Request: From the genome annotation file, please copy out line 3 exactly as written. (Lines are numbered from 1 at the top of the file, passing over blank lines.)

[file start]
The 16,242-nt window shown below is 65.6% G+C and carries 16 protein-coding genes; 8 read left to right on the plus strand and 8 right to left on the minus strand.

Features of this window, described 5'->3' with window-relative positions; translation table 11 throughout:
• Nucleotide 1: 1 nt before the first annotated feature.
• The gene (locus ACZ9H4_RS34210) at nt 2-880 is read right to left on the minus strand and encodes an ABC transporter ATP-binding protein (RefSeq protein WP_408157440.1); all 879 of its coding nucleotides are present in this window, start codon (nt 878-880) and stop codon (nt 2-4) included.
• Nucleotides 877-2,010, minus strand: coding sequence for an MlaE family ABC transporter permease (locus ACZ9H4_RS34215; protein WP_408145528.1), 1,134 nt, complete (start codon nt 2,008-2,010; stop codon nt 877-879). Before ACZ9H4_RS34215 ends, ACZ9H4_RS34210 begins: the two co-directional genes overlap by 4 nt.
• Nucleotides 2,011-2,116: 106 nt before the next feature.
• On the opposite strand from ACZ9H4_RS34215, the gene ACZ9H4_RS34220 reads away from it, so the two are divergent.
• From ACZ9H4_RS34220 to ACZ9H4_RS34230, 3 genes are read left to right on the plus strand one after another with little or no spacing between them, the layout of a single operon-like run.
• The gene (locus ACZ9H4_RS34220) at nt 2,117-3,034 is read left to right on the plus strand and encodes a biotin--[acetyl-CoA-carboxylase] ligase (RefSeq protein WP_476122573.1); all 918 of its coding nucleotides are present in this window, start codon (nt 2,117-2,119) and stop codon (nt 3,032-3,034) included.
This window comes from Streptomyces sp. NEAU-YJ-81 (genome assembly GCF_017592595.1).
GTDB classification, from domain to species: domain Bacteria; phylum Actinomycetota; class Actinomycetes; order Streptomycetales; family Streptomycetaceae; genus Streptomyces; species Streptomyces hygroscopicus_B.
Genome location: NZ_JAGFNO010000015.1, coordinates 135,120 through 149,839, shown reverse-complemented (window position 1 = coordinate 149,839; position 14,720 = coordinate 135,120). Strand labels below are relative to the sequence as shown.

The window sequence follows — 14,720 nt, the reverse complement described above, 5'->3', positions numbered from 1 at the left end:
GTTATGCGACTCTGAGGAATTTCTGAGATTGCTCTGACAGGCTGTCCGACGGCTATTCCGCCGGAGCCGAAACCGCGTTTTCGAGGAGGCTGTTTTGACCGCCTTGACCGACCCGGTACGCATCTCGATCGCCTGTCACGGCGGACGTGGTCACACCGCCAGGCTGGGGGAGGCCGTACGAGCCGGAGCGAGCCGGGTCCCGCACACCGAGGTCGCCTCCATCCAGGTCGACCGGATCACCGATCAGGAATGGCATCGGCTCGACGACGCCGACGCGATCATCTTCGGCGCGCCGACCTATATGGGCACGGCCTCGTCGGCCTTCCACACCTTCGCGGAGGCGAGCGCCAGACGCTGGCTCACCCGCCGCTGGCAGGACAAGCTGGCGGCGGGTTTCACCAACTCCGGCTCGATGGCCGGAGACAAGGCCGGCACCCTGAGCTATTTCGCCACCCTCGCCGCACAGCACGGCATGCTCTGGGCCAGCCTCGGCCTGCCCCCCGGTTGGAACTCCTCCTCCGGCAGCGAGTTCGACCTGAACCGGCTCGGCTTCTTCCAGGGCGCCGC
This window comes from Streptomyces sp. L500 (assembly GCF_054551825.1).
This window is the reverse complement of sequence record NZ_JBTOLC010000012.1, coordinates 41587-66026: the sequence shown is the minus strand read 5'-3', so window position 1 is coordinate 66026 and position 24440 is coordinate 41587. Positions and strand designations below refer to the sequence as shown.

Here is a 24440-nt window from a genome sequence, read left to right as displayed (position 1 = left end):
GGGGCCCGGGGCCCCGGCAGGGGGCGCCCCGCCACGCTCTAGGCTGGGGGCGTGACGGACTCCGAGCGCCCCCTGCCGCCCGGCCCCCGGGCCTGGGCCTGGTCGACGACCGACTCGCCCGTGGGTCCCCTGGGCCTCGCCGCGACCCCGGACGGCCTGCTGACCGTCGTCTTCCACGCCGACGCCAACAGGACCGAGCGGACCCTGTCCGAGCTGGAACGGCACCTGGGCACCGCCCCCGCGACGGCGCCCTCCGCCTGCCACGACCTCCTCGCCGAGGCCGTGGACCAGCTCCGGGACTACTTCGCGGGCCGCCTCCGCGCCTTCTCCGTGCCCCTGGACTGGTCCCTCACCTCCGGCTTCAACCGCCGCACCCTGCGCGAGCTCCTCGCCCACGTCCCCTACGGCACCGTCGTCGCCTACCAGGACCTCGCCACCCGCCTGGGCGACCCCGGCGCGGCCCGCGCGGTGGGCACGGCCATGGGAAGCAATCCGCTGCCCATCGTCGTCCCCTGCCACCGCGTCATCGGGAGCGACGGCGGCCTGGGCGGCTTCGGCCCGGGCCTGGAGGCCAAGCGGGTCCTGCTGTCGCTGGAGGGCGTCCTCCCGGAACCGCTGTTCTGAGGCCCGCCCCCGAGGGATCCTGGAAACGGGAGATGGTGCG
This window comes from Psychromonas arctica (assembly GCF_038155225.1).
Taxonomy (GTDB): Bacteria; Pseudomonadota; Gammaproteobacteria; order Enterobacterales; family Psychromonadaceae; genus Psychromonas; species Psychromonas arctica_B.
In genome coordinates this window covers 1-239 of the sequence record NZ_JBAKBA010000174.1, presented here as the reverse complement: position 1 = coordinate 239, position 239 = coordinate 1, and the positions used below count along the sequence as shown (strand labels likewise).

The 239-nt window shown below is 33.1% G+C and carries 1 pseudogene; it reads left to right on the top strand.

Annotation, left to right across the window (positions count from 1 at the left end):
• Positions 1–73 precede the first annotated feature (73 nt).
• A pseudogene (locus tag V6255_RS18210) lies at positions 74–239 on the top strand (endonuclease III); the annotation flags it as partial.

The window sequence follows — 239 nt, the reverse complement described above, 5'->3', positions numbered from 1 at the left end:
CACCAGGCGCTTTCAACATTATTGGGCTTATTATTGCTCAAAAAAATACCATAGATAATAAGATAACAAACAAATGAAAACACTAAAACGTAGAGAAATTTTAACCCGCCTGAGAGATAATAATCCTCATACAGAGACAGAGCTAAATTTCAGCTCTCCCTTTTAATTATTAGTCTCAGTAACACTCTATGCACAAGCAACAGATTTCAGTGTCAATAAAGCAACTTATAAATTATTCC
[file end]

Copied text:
• Nucleotide 1: 1 nt before the first annotated feature.